I was never too hot at math. I think i am coming out as 7.72 and that sounds way too small.

    Mabe the metric system is much more dominant in countries where English is not teh predominant language. Even though English is certainly a language of business, like Spain, France, or like Louise was referring to, Norway.

    I have not had too many international customers who were not fluent or at least competent enough with the english language, but i did have a transaction where the person barely wrote english and luckily the language was spanish so between my bit of spanish, and her bit of english, we figured things out. And BTw, that was one of my few listings that had it in cm too. That was the whole reasoning behind the question. But of course, she could have found it independent of the metric system factor and just liked the jacket.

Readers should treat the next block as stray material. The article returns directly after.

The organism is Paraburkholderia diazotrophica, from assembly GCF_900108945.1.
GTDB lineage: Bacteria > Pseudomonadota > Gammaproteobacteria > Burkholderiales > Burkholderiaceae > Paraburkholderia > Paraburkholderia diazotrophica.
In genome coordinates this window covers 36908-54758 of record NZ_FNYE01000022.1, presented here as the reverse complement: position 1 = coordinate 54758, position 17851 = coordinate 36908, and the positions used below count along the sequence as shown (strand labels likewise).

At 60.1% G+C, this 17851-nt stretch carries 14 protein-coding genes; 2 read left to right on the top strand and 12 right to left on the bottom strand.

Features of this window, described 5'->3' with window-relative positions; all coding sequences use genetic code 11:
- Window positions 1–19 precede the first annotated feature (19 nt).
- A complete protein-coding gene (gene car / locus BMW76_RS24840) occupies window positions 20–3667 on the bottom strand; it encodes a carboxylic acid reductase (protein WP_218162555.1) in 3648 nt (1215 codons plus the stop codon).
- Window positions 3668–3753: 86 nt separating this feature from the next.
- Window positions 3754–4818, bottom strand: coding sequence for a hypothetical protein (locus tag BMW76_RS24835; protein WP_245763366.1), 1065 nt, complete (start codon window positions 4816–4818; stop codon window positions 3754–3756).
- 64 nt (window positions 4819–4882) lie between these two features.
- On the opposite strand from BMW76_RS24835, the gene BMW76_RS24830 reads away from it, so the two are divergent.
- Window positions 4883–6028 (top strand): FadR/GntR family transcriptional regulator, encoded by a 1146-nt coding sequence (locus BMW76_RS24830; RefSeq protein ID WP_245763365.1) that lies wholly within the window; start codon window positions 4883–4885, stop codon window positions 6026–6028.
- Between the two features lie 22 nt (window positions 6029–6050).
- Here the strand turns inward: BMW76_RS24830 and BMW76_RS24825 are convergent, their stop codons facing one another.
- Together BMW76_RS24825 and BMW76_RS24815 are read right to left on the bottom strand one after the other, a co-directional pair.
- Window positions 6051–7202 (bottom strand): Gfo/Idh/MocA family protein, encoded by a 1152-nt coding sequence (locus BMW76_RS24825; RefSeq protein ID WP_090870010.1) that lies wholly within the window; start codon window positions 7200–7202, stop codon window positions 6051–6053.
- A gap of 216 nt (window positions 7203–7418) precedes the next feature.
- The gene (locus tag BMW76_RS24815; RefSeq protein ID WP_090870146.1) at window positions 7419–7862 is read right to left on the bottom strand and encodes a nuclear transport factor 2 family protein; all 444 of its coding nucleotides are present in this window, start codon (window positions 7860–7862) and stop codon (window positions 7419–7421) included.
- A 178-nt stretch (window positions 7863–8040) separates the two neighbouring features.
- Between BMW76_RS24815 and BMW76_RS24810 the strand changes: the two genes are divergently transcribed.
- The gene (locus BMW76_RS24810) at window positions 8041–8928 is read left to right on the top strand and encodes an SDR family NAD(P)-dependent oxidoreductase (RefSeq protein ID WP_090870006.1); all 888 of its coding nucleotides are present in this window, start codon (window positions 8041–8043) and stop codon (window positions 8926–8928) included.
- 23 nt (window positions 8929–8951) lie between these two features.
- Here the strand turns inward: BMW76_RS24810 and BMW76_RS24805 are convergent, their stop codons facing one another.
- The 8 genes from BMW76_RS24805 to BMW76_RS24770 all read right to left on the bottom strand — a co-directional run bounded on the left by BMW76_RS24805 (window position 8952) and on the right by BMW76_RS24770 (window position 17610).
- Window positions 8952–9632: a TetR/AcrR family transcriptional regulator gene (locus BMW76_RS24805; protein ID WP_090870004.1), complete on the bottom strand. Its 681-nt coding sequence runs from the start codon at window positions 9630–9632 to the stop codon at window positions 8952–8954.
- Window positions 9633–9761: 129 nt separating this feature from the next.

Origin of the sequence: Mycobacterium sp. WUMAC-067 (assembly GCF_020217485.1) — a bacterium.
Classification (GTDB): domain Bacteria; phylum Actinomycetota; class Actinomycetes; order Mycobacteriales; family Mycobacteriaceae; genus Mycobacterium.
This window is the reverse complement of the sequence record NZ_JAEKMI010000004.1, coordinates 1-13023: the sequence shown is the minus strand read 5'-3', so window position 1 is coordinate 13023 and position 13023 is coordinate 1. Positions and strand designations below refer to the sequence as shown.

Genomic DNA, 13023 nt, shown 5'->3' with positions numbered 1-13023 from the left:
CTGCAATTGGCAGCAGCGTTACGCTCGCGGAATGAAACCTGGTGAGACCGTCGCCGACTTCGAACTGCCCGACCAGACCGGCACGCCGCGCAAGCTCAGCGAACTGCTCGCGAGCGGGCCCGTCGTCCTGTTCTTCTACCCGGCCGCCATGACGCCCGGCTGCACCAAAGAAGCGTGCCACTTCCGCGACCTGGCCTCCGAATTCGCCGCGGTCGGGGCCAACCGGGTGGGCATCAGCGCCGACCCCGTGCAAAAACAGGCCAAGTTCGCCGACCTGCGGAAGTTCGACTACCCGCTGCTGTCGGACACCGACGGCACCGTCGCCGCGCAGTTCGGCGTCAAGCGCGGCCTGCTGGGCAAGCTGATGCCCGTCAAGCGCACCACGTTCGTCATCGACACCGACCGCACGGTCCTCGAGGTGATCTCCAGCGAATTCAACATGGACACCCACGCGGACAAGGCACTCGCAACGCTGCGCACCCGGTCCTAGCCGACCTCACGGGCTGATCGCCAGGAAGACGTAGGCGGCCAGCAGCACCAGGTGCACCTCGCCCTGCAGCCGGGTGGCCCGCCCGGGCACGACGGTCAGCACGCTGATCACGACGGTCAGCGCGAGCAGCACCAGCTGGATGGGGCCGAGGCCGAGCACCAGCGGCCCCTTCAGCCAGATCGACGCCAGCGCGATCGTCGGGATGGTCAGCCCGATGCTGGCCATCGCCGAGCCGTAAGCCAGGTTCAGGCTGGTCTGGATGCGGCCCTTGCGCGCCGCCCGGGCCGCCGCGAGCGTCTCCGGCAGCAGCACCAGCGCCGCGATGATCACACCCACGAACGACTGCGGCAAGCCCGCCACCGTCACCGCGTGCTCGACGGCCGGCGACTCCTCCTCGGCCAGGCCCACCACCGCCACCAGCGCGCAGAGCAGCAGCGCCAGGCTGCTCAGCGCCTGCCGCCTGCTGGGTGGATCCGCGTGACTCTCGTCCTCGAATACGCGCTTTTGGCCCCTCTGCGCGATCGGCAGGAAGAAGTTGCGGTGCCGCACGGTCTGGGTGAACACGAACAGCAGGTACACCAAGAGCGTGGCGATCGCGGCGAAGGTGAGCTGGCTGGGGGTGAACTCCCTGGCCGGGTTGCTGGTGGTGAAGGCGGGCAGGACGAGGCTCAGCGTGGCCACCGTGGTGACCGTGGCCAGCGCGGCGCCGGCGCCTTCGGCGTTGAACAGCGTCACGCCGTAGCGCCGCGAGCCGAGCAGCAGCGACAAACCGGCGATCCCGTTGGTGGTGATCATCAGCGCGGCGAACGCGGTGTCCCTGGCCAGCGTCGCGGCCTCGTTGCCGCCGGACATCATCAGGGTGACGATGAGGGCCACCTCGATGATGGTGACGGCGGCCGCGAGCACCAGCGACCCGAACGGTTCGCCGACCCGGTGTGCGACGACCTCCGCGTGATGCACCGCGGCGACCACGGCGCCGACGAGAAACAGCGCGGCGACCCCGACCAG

10. But thinking of drinking a "pint" is so quintessentially UK to us here. If you go to a pub in Ireland or England, or bars here that are in areas of very heavy Irish immigration. And if you asked for one and were just a tourist gettin their kicks say in parts of Boston, you would be looked at funnyl. But you would never ask for a pint in a regular ol' American bar. You would ask for a bottle, or just a beer and it would be the standard size they offered. You might get a choice of a big glass or carafe to share (or not) but taht would be it. If you asked for a pint they would think you were from WAY out of town.
     
  11. emmapeelpants

    emmapeelpants Alumni